John and Angel, 2006
After nearly seven years as our pet, our guinea pig Angel died two days ago.
We knew this day was coming. Angel was at the upper end of the actuarial tables for guinea pigs; we know of many fellow guinea pig owners who had far less time with them. Guinea pigs are in the same temporary-pet class as rats and hamsters, Eastertime baby chicks, most bunnies, and goldfish. It’s no wonder that “small pet care” has such a tiny stretch of shelf space in the local Target.
Even if they live to an old age, Guinea pigs don’t insist on a bond with their humans like dogs and cats do. They don’t climb into your lap and rub up against your leg. They come out of their plastic igloos just long enough to grab a proffered carrot, then scramble back into it to eat in solitary peace. I’ve heard of several people who’ve trained their guinea pigs – including our friend Bernie, whose guinea pig Elwood had as much free range as an indoor cat — but Angel was more private.
Yet we bonded with this little rodent and she became part of our lives, even though we never expected her to share our lives for so long. She was an eighth birthday gift to our son John, now 14, who had fallen in love with his friend Greg’s guinea pig. We found her at the local Petco, where we had a choice of just two guinea pigs since most pet stores now steer people towards adopting small pets. One was a docile brown one who kept to herself in the corner of the shared cage. The other was a calico-patterned, spikey-haired furball who careened around the cage and squealed like a middle-school girl with a crush. Streaks of brown fur around her left eye looked like smudged mascara on Courtney Love.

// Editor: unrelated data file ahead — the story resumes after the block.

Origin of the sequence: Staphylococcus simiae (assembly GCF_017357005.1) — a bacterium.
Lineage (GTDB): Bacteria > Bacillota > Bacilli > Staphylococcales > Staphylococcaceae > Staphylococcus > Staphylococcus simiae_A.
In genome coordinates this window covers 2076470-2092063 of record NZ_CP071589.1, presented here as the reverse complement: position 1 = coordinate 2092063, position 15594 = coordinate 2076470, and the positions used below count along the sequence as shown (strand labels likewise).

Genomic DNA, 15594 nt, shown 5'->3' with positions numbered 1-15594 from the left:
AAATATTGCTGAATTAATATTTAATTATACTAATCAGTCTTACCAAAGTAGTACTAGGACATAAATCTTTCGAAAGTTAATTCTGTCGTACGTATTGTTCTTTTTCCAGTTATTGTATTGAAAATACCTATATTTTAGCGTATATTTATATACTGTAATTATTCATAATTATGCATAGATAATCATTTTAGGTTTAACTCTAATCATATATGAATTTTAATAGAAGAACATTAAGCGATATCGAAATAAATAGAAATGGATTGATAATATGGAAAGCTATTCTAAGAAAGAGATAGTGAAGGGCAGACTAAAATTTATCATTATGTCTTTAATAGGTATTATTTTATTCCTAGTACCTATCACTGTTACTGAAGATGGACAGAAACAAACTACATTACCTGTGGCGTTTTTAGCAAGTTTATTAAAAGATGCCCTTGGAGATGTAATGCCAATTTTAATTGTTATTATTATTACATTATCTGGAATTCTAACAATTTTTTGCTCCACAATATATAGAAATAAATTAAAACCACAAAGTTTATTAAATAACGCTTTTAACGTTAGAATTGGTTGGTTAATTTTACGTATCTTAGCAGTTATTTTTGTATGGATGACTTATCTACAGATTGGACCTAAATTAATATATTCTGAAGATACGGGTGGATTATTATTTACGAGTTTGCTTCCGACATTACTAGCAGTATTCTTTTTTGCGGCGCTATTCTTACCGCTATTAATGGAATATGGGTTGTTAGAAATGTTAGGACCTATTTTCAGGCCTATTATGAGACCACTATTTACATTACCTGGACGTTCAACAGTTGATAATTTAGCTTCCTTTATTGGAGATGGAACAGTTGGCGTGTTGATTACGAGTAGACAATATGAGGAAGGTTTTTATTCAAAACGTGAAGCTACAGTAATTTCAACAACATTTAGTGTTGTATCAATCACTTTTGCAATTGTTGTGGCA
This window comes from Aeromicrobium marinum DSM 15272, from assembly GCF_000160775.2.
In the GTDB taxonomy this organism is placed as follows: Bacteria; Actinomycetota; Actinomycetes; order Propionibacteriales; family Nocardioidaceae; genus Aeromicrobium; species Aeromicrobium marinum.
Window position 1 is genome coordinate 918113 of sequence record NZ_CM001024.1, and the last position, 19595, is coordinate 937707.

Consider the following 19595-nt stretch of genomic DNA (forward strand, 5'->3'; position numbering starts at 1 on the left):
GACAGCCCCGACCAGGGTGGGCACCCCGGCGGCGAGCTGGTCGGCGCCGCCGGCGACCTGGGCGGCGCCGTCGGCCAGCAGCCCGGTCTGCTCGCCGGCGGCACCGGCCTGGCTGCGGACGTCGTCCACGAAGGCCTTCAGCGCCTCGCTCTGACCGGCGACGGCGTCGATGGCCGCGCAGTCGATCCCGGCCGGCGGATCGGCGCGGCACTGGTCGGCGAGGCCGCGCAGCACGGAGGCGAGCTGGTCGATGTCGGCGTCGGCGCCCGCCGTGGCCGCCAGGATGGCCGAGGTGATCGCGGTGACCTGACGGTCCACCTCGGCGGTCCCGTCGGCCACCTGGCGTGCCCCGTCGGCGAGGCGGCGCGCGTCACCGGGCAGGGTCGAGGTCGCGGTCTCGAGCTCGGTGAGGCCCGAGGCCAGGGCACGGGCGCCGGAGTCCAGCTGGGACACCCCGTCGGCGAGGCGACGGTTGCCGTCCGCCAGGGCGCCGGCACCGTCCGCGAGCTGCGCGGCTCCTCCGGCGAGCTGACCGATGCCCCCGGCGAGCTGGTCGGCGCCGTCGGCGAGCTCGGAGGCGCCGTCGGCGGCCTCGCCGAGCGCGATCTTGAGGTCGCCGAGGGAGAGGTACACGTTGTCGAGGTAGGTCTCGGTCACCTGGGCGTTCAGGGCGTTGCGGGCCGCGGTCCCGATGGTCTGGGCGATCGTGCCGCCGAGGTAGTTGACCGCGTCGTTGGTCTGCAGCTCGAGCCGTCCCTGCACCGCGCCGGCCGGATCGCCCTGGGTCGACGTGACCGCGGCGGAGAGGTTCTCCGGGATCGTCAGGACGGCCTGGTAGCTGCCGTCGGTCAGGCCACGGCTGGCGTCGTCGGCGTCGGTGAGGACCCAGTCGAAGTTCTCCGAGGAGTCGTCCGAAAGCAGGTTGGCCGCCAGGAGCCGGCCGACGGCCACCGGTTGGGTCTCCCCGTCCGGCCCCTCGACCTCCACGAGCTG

We brought this punk rocker home, along with $75 worth of guinea pig accessories, and presented her to John the evening before his eighth birthday. What do you want to name her?, Bob and I asked. The answer was immediate: “Angel Happy Face.” A Sandra Dee-type name for a head-banging hunk of fur, but she became Angel.
We had visions of John becoming an ever-loving, responsible pet owner but in truth this did not happen right away. Angel was the focus of much attention at first but in time he had to be reminded to clean her cage, check her bowl and water and do other maintenance. Eventually, after a few years of nagging, it became automatic. Bob and I were equally guilty of less than hands-on treatment; we held her constantly when she was new to our home but less as time went on. Still, she demanded little and gave us so much back. When we held her she’d make a low, slightly rough purring sound as we stroked her fur. Her eyes never blinked, a constant source of amazement.
In the early years we would let Angel run around our screened-in back porch on warm summer days, and often all three of us had to chase her down to put her back into her cage. Our furry fugitive would run away from us, squealing and dodging the whole way, until we chased her into a corner and dropped a small towel on her, stunning her just long enough to bundle her into her cage. Eventually, we discovered to our great delight that we could train her to return to her cage. We would let her run around; then place the cage in the middle of the porch, open the hinged drawbridge-styled door until it touched the floor, create a path with slices of strawberry, then get out of the way and out of sight. Angel would eventually nibble her way back home; we’d shut the door as soon as she let herself in. Eventually the strawberries were not necessary. We’d put the cage in the middle of the porch after letting Angel play for an hour; and our pet would approach her home, mysteriously circle three times around it, then ascend the drawbridge and enter.